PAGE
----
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Q1 Earnings Season Coming to an End
The Q1 earnings season is effectively over, though reports from a few companies are still awaited. It’s been an ‘average’ earnings season, with some aspects that fall in the ‘below-average’ category. But overall, the Q1 earnings season has turned out to be not materially different from what we have been seeing over the last few quarters.
As of Friday, May 24th, we have Q1 results from 489 S&P 500 companies. Total earnings for these companies are up +2.8%, with 65.2% of companies beating earnings expectations. Revenues are down -1%, with only 41.9% of the companies coming ahead of top-line expectations. The median surprise is a respectable +2.8% for earnings and a very weak negative -0.4% for revenues.
The Q1 earnings growth rate and ‘beat ratio’ is comparable to the last few quarters. But the revenue growth rate is lower, with the beat ratio particularly weak in the current period. The composite growth rate for Q1, where we combine the results of the 489 companies that are out with the 11 still to come, is for a rise of +2.4% in total earnings on -1.1% lower revenues.
The predominantly negative tone of company guidance has prompted downward adjustments to estimates for the second quarter 2013, though estimates for the second half of the year have held up quite well. Total earnings in the second quarter are now expected to be up +1%, which is down from +4.8% in mid-March. As a result, the expected total earnings growth for this year has come down to +6% from 6.7% at the start of the Q1 earnings season. Consensus expectations reflect total earnings to increase an additional +11.5% in 2014.
Recent economic data from home and abroad will likely prompt a reassessment of these consensus expectations. But the big question is with respect to how the market would react to this expected downward adjustment to earnings expectations. It has essentially shrugged such revisions thus far, banking instead on the continued Fed support to keep the rally in place. With recent developments on the Fed front indicating that the central bank could be moving towards a ‘tapering’ decision in the not-too-distant future, the underwhelming earnings picture may finally start getting more attention.
READ THE FULL EARNINGS TRENDS REPORT by clicking here: Q1 Earnings Season Coming to an End
Total earnings for the 489 S&P members that have already reported first-quarter 2013 results are up +2.8%, with 65.2% of the companies beating earnings expectations. Total revenues are down -1%, with only 41.9% of the companies coming ahead of revenue expectations.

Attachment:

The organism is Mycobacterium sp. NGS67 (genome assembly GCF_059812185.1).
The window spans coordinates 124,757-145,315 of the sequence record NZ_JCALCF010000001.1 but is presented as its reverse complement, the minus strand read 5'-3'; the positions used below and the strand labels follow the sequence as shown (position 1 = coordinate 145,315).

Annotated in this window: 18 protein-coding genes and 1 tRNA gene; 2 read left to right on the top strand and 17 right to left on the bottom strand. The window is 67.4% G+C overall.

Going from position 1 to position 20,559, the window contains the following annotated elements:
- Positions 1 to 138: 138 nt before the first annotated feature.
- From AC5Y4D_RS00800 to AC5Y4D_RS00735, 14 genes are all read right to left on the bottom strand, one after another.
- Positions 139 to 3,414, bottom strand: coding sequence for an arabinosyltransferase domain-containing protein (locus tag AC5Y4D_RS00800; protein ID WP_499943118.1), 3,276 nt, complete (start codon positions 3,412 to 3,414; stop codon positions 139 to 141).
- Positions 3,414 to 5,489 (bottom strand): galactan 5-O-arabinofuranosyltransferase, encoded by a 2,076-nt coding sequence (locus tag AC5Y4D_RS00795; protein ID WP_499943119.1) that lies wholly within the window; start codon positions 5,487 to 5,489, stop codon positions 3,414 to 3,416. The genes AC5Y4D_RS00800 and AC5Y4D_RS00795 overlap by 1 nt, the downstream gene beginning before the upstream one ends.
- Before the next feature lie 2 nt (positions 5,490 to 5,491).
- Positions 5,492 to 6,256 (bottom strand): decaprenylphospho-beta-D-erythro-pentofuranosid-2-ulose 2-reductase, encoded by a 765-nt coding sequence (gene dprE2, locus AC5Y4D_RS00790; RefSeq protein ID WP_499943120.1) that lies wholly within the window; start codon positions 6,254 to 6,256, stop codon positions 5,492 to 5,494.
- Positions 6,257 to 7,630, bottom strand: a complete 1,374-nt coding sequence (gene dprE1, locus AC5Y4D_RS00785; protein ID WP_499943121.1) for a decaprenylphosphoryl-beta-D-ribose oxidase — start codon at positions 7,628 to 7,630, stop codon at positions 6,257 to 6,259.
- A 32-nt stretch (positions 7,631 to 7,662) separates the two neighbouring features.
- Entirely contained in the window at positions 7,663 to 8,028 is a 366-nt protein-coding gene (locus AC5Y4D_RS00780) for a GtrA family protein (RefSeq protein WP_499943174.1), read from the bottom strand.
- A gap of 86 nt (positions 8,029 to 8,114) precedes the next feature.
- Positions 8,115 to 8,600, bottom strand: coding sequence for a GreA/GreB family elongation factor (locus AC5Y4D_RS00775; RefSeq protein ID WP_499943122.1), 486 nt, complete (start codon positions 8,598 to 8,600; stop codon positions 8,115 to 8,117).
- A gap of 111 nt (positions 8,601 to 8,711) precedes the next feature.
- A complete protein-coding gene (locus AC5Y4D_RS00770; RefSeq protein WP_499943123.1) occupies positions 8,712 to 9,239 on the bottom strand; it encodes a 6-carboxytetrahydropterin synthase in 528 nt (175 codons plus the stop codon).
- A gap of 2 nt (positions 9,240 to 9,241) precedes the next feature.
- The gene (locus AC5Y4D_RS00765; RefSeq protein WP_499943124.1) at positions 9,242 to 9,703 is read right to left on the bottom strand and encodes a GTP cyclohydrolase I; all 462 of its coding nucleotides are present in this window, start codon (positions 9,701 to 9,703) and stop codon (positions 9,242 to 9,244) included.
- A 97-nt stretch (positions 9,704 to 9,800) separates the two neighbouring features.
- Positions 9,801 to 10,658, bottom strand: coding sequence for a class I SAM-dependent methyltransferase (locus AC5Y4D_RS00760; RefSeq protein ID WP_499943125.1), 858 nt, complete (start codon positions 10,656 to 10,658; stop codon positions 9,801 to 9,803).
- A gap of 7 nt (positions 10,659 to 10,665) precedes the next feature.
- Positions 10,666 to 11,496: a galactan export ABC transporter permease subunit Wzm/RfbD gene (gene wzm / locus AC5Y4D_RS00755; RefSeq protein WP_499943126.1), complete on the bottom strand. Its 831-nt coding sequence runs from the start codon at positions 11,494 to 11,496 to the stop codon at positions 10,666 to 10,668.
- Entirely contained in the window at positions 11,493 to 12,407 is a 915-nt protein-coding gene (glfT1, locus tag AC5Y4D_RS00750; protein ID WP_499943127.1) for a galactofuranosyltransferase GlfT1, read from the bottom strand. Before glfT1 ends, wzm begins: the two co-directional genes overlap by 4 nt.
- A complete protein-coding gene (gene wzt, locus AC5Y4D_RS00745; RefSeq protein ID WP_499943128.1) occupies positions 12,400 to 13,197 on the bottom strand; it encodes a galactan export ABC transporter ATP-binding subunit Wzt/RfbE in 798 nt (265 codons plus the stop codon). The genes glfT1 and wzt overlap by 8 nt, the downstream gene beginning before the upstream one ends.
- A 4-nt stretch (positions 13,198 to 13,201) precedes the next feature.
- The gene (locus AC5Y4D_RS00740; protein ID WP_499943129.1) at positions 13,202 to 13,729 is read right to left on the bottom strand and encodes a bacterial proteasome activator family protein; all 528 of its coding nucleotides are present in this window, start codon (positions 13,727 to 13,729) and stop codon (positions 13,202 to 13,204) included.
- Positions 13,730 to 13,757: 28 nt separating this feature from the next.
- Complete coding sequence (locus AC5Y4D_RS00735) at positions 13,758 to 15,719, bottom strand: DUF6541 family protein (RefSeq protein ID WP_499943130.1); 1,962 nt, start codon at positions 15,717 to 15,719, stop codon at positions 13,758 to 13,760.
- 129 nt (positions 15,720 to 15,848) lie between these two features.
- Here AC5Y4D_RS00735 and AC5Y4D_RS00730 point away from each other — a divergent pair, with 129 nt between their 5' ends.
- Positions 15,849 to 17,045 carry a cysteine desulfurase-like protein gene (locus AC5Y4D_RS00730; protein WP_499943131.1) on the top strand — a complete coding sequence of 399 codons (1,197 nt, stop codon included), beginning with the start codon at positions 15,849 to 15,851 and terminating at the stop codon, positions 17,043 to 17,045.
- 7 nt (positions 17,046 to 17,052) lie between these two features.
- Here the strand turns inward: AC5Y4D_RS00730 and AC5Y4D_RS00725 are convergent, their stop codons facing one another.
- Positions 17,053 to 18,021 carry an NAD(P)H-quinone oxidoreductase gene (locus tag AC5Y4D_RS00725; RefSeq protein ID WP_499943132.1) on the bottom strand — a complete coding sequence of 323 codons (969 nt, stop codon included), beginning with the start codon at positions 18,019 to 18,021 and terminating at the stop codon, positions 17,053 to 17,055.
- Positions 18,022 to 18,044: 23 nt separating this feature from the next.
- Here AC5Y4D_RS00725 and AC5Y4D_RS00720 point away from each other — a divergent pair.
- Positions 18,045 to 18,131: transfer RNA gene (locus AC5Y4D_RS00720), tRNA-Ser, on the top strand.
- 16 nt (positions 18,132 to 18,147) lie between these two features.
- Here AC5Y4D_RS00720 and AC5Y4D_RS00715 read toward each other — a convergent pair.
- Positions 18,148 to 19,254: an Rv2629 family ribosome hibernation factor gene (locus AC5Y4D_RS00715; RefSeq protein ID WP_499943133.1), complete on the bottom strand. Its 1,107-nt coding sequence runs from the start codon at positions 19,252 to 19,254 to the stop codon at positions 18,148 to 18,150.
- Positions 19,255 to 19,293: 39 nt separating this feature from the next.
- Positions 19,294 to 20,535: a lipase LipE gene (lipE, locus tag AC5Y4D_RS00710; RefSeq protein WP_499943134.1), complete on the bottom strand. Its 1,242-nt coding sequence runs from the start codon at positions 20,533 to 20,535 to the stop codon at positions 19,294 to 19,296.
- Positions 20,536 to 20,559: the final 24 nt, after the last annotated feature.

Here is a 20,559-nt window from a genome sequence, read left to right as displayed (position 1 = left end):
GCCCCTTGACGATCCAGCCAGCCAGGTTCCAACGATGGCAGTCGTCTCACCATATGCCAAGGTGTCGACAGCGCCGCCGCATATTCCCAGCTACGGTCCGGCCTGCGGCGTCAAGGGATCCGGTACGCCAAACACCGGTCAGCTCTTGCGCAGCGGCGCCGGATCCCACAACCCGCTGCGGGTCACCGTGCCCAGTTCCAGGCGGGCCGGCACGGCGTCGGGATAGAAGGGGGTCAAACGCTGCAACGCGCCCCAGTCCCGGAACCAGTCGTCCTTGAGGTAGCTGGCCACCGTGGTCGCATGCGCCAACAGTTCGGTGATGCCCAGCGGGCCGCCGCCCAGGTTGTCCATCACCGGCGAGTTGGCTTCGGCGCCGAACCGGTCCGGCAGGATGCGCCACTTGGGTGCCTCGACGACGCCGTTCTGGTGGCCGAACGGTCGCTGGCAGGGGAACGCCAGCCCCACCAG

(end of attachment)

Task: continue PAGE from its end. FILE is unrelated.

The earnings growth rate and ‘beat ratio’ for these 489 companies is comparable to what these same companies reported in the last few quarters, though revenue performance is on the weak side.
Tech earnings were weak last quarter and they are even weaker this time around. The sector’s earnings weakness is broad based and not solely due to the negative comparisons for Apple (AAPL - Analyst Report) and Intel (INTC - Analyst Report) .
The composite growth rate for Q1, combining the 489 reports that have come out with the 11 still to come, is for +2.4% earnings growth on -1.1% lower revenues and modestly higher margins.
Total earnings are on track to reach a quarterly record in Q1 at $252.1 billion. Expectations are for a modestly lower total in Q2 and significant ramp up in the second half of the year. Total earnings in Q3 and Q4 are expected to reach $259.2 billion and $275.9 billion.
Net margins are only modestly up in Q1, but start expanding from the third quarter onwards. For the full year 2013, net margins are expected to top the 2006 peak and expand even more in 2014.
Total earnings are expected to increase by +6% in 2013 and +11.5% in 2014. In dollar terms, earnings are expected to total $1.02 trillion in 2013 and $1.14 trillion in 2014, up from the 2012 total of $965 billion.
The bottom-up ‘EPS’ for the S&P 500 for 2013 and 2014 currently stands at $108.95 and $121.39, respectively. The top-down ‘EPS’ estimates for 2013 and 2014 currently stand at $107.83 and $114.80. It seems that Wall Street strategists are a bit less enthusiastic about the earnings picture than the analysts.